By Chris Dufresne, Los Angeles Times –
NEW ORLEANS — Kentucky fans almost turned blue Saturday but can exhale now.
The disaster defeat to Louisville in the NCAA tournament semifinals was averted.
It wasn’t easy or awe-inspiring, but top-seeded Kentucky survived arch-rival Louisville’s late electrical rush and advanced to Monday night’s title game with a 69-61 win at the Superdome.
Kentucky will play Kansas or Ohio State.
Kentucky had trouble putting the game away even after leading by 13 with 16 minutes left.
Louisville doesn’t scare easily. Last week, the Cardinal trailed Florida by 11 with eight minutes and rallied to win the West Regional in Phoenix.
Louisville chipped away and wasn’t scared at all when guard Peyton Siva’s three-pointer tied the game at 49-all with 9:11 left.
Kentucky, though, showed the poise of a champion and will play for its eighth NCAA title on Monday night.
Michael Kidd-Gilchrist, who scored 24 points in the first meeting, made his first points Saturday on a free throw with 10:08 left.
He woke up late, though, finished with four key baskets down the stretch.
All-America center Anthony Davis finished with 18 points and 14 rebounds and capped the day with a one-handed slam dunk with 1:09 left.
Kentucky (37-2) was supposed to be the superior team and looked the part from shortly after the time singer Monica finished the national anthem.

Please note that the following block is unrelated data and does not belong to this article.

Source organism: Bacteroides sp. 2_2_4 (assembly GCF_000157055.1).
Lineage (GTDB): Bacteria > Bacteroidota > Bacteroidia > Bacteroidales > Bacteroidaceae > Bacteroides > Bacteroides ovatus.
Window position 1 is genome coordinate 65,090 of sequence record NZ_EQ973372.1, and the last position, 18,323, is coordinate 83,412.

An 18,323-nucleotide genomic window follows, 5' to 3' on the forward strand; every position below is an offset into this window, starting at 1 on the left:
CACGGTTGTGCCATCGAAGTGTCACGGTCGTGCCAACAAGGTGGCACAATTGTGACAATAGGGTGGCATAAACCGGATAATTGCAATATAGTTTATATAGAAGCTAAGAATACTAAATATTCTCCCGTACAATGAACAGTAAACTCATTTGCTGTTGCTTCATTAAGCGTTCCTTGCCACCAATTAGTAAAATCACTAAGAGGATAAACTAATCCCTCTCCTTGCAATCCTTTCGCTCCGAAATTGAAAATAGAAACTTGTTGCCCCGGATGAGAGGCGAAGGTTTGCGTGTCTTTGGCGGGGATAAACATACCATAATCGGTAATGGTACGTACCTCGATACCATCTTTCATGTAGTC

The Wildcats raced out to a 8-2 start in what appeared to be a glorified layup drill, and upped the lead to 10 at 16-6 on Terrence Jones’ slam dunk.
It seemed Kentucky could name the score at that point, so why were the Wildcats only leading by seven at the half?
Louisville is plucky team, that’s why, that had not lost since the start of the Big East Tournament.
The questions were being posed all week: Would the pressure be too much for Kentucky? Would doubt start creeping in?
Some people have made the ridiculous claim that this year’s Kentucky team could beat an NBA squad.
Would the rim shrink to the circumference of a coffee cup?
Two years ago, in the regional finals, a roster of future Kentucky stars including John Wall and DeMarcus Cousins missed 28 of 32 three-point attempts in a shocking loss to West Virginia.
Maybe Kentucky players read the news clippings about the program losing its last three NCAA games to Big East schools.
After some nervous moments, though, Kentucky proved why it is still the team to beat in this tournament.
Kentucky players carried the weight of a myopic basketball world into Saturday’s game, even though not one starter hailed from the state.
In fact, no starter from Louisville, either.
Kentucky Coach John Calipari plucked star center Anthony Davis from Chicago. Michael Kidd-Gilchrist is from Bruce Springsteen’s home state (New Jersey), Doron Lamb talks with a New York accent (Queens), Terrence Jones sends mail home to Oregon while Marquis Teague is from Indianapolis.
Players rotate out of Kentucky so fast some might not know the particulars of school lore: the seven national titles and 52 NCAA appearances. Kentucky entered the game with an overall record of 2,088-649-1.
Louisville finished the year 30-10.
Kentucky added victory No. 2,089 to its total.
Of course, it all means anything unless the Wildcats win Monday.